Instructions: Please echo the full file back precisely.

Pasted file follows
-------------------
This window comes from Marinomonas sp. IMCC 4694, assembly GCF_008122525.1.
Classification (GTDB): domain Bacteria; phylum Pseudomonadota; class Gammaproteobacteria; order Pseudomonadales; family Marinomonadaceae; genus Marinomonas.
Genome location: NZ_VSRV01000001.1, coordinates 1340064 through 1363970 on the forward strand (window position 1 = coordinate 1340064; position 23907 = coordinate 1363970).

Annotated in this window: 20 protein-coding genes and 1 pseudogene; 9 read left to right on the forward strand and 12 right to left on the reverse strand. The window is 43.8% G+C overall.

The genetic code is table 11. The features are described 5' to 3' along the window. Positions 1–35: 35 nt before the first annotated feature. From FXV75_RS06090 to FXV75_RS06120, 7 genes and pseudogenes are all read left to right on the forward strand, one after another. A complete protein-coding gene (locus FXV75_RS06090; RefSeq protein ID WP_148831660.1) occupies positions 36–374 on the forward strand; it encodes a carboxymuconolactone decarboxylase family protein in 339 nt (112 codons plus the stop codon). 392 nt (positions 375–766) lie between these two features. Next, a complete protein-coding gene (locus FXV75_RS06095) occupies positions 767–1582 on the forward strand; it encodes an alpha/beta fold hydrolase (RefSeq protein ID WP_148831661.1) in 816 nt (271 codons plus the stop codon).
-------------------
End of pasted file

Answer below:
This window comes from Marinomonas sp. IMCC 4694, assembly GCF_008122525.1.
Classification (GTDB): domain Bacteria; phylum Pseudomonadota; class Gammaproteobacteria; order Pseudomonadales; family Marinomonadaceae; genus Marinomonas.
Genome location: NZ_VSRV01000001.1, coordinates 1340064 through 1363970 on the forward strand (window position 1 = coordinate 1340064; position 23907 = coordinate 1363970).

Annotated in this window: 20 protein-coding genes and 1 pseudogene; 9 read left to right on the forward strand and 12 right to left on the reverse strand. The window is 43.8% G+C overall.

The genetic code is table 11. The features are described 5' to 3' along the window. Positions 1–35: 35 nt before the first annotated feature. From FXV75_RS06090 to FXV75_RS06120, 7 genes and pseudogenes are all read left to right on the forward strand, one after another. A complete protein-coding gene (locus FXV75_RS06090; RefSeq protein ID WP_148831660.1) occupies positions 36–374 on the forward strand; it encodes a carboxymuconolactone decarboxylase family protein in 339 nt (112 codons plus the stop codon). 392 nt (positions 375–766) lie between these two features. Next, a complete protein-coding gene (locus FXV75_RS06095) occupies positions 767–1582 on the forward strand; it encodes an alpha/beta fold hydrolase (RefSeq protein ID WP_148831661.1) in 816 nt (271 codons plus the stop codon).